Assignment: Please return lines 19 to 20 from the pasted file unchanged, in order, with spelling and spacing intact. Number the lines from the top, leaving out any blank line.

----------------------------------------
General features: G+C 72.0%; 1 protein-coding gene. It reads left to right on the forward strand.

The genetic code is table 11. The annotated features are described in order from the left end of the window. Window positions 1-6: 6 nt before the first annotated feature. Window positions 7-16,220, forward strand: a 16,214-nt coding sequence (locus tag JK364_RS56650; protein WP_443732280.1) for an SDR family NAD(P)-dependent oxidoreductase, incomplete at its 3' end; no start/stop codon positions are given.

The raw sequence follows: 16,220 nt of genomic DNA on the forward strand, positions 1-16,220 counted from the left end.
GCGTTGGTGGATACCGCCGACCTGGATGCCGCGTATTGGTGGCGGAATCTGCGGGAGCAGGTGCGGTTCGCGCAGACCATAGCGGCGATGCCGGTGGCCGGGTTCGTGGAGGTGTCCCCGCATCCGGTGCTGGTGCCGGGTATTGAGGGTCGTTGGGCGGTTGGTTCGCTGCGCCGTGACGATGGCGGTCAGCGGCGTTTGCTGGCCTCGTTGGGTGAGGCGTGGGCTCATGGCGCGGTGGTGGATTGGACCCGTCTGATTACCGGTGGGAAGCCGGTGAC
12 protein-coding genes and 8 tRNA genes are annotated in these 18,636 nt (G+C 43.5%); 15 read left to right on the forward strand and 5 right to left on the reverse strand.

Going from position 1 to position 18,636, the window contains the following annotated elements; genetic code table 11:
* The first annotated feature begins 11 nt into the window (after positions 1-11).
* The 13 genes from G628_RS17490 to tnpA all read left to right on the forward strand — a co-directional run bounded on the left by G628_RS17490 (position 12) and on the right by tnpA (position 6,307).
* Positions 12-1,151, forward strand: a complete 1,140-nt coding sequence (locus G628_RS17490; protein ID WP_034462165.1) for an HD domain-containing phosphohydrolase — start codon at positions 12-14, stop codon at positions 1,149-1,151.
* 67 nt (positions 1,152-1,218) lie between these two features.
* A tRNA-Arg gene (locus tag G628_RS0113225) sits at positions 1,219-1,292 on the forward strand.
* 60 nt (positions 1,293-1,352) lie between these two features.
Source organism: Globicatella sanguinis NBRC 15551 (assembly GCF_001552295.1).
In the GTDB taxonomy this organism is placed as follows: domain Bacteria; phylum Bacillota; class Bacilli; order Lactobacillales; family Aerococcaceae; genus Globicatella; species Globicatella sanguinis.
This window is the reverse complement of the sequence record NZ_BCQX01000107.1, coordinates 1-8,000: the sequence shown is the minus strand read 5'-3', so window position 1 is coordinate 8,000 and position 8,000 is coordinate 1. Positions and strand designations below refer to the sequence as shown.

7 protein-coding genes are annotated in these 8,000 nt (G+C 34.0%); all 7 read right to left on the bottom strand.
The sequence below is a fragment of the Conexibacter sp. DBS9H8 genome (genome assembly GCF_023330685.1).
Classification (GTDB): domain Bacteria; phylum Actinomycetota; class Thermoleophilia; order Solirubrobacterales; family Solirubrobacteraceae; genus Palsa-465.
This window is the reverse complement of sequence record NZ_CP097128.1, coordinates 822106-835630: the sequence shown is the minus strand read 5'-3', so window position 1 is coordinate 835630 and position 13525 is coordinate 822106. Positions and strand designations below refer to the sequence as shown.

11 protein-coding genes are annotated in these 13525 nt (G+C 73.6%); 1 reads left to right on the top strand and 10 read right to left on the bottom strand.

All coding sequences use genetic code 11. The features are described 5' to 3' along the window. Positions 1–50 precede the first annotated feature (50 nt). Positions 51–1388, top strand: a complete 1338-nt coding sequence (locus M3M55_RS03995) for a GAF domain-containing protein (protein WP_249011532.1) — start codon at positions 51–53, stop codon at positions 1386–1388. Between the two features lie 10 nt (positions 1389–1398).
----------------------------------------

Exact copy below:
This window is the reverse complement of sequence record NZ_CP097128.1, coordinates 822106-835630: the sequence shown is the minus strand read 5'-3', so window position 1 is coordinate 835630 and position 13525 is coordinate 822106. Positions and strand designations below refer to the sequence as shown.

11 protein-coding genes are annotated in these 13525 nt (G+C 73.6%); 1 reads left to right on the top strand and 10 read right to left on the bottom strand.